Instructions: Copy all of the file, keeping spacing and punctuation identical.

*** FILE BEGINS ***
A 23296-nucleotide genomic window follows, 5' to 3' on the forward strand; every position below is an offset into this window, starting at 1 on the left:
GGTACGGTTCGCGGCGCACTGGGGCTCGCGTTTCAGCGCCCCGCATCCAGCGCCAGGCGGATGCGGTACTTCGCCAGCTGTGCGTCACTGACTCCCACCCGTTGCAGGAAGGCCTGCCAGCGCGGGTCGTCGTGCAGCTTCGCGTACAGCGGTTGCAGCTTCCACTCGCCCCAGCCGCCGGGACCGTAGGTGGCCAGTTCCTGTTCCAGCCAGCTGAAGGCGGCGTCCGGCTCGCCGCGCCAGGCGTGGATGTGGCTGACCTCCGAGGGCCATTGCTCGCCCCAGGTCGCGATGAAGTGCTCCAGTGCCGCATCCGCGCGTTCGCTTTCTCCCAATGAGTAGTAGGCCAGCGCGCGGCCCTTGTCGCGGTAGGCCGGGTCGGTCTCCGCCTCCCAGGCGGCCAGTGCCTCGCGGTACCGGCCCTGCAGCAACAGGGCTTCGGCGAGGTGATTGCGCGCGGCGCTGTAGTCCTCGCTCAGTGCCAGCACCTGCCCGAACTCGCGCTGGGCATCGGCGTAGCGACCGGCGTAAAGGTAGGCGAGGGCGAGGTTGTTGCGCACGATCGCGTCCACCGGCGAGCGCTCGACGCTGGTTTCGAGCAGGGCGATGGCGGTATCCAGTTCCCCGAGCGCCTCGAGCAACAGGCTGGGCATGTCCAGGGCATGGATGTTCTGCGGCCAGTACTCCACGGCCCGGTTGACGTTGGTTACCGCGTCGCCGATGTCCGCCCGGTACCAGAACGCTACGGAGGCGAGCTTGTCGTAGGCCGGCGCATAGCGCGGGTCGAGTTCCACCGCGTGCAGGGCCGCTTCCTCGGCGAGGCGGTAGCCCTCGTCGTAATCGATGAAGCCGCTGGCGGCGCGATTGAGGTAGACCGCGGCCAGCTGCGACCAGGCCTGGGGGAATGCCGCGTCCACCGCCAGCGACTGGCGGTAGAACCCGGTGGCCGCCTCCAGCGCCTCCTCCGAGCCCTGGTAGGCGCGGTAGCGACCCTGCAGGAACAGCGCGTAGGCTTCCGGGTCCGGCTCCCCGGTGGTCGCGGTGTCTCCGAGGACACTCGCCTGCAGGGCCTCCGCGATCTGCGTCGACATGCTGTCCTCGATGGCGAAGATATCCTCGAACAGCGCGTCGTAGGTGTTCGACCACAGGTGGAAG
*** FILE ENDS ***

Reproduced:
A 23296-nucleotide genomic window follows, 5' to 3' on the forward strand; every position below is an offset into this window, starting at 1 on the left:
GGTACGGTTCGCGGCGCACTGGGGCTCGCGTTTCAGCGCCCCGCATCCAGCGCCAGGCGGATGCGGTACTTCGCCAGCTGTGCGTCACTGACTCCCACCCGTTGCAGGAAGGCCTGCCAGCGCGGGTCGTCGTGCAGCTTCGCGTACAGCGGTTGCAGCTTCCACTCGCCCCAGCCGCCGGGACCGTAGGTGGCCAGTTCCTGTTCCAGCCAGCTGAAGGCGGCGTCCGGCTCGCCGCGCCAGGCGTGGATGTGGCTGACCTCCGAGGGCCATTGCTCGCCCCAGGTCGCGATGAAGTGCTCCAGTGCCGCATCCGCGCGTTCGCTTTCTCCCAATGAGTAGTAGGCCAGCGCGCGGCCCTTGTCGCGGTAGGCCGGGTCGGTCTCCGCCTCCCAGGCGGCCAGTGCCTCGCGGTACCGGCCCTGCAGCAACAGGGCTTCGGCGAGGTGATTGCGCGCGGCGCTGTAGTCCTCGCTCAGTGCCAGCACCTGCCCGAACTCGCGCTGGGCATCGGCGTAGCGACCGGCGTAAAGGTAGGCGAGGGCGAGGTTGTTGCGCACGATCGCGTCCACCGGCGAGCGCTCGACGCTGGTTTCGAGCAGGGCGATGGCGGTATCCAGTTCCCCGAGCGCCTCGAGCAACAGGCTGGGCATGTCCAGGGCATGGATGTTCTGCGGCCAGTACTCCACGGCCCGGTTGACGTTGGTTACCGCGTCGCCGATGTCCGCCCGGTACCAGAACGCTACGGAGGCGAGCTTGTCGTAGGCCGGCGCATAGCGCGGGTCGAGTTCCACCGCGTGCAGGGCCGCTTCCTCGGCGAGGCGGTAGCCCTCGTCGTAATCGATGAAGCCGCTGGCGGCGCGATTGAGGTAGACCGCGGCCAGCTGCGACCAGGCCTGGGGGAATGCCGCGTCCACCGCCAGCGACTGGCGGTAGAACCCGGTGGCCGCCTCCAGCGCCTCCTCCGAGCCCTGGTAGGCGCGGTAGCGACCCTGCAGGAACAGCGCGTAGGCTTCCGGGTCCGGCTCCCCGGTGGTCGCGGTGTCTCCGAGGACACTCGCCTGCAGGGCCTCCGCGATCTGCGTCGACATGCTGTCCTCGATGGCGAAGATATCCTCGAACAGCGCGTCGTAGGTGTTCGACCACAGGTGGAAG